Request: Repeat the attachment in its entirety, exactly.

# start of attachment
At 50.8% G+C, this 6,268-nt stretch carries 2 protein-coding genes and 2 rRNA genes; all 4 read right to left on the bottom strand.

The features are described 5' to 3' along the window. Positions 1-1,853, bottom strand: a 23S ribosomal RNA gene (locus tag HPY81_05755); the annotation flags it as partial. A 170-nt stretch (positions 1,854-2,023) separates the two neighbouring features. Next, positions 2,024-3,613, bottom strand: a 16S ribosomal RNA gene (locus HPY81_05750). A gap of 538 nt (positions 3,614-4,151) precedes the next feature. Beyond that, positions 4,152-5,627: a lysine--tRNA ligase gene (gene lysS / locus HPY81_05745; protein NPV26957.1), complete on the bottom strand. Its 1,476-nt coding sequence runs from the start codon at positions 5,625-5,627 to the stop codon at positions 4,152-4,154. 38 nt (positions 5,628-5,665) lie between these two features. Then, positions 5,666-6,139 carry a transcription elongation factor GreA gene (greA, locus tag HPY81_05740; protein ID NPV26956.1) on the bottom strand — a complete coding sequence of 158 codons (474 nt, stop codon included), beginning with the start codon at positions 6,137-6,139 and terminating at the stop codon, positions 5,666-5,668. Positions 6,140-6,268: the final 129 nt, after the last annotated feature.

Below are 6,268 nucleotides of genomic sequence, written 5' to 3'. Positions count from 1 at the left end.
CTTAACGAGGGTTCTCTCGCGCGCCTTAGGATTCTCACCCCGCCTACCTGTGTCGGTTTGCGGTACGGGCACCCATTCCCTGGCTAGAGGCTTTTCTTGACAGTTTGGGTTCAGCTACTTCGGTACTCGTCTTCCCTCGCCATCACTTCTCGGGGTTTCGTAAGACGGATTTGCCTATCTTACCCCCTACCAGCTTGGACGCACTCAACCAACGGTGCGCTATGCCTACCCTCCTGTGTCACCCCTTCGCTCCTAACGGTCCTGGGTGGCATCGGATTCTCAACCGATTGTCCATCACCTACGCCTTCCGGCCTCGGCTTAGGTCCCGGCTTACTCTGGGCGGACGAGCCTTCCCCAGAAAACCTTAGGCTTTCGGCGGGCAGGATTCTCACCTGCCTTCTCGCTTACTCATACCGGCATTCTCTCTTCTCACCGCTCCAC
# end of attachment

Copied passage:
At 50.8% G+C, this 6,268-nt stretch carries 2 protein-coding genes and 2 rRNA genes; all 4 read right to left on the bottom strand.

The features are described 5' to 3' along the window. Positions 1-1,853, bottom strand: a 23S ribosomal RNA gene (locus tag HPY81_05755); the annotation flags it as partial. A 170-nt stretch (positions 1,854-2,023) separates the two neighbouring features. Next, positions 2,024-3,613, bottom strand: a 16S ribosomal RNA gene (locus HPY81_05750). A gap of 538 nt (positions 3,614-4,151) precedes the next feature. Beyond that, positions 4,152-5,627: a lysine--tRNA ligase gene (gene lysS / locus HPY81_05745; protein NPV26957.1), complete on the bottom strand. Its 1,476-nt coding sequence runs from the start codon at positions 5,625-5,627 to the stop codon at positions 4,152-4,154. 38 nt (positions 5,628-5,665) lie between these two features. Then, positions 5,666-6,139 carry a transcription elongation factor GreA gene (greA, locus tag HPY81_05740; protein ID NPV26956.1) on the bottom strand — a complete coding sequence of 158 codons (474 nt, stop codon included), beginning with the start codon at positions 6,137-6,139 and terminating at the stop codon, positions 5,666-5,668. Positions 6,140-6,268: the final 129 nt, after the last annotated feature.

Below are 6,268 nucleotides of genomic sequence, written 5' to 3'. Positions count from 1 at the left end.
CTTAACGAGGGTTCTCTCGCGCGCCTTAGGATTCTCACCCCGCCTACCTGTGTCGGTTTGCGGTACGGGCACCCATTCCCTGGCTAGAGGCTTTTCTTGACAGTTTGGGTTCAGCTACTTCGGTACTCGTCTTCCCTCGCCATCACTTCTCGGGGTTTCGTAAGACGGATTTGCCTATCTTACCCCCTACCAGCTTGGACGCACTCAACCAACGGTGCGCTATGCCTACCCTCCTGTGTCACCCCTTCGCTCCTAACGGTCCTGGGTGGCATCGGATTCTCAACCGATTGTCCATCACCTACGCCTTCCGGCCTCGGCTTAGGTCCCGGCTTACTCTGGGCGGACGAGCCTTCCCCAGAAAACCTTAGGCTTTCGGCGGGCAGGATTCTCACCTGCCTTCTCGCTTACTCATACCGGCATTCTCTCTTCTCACCGCTCCAC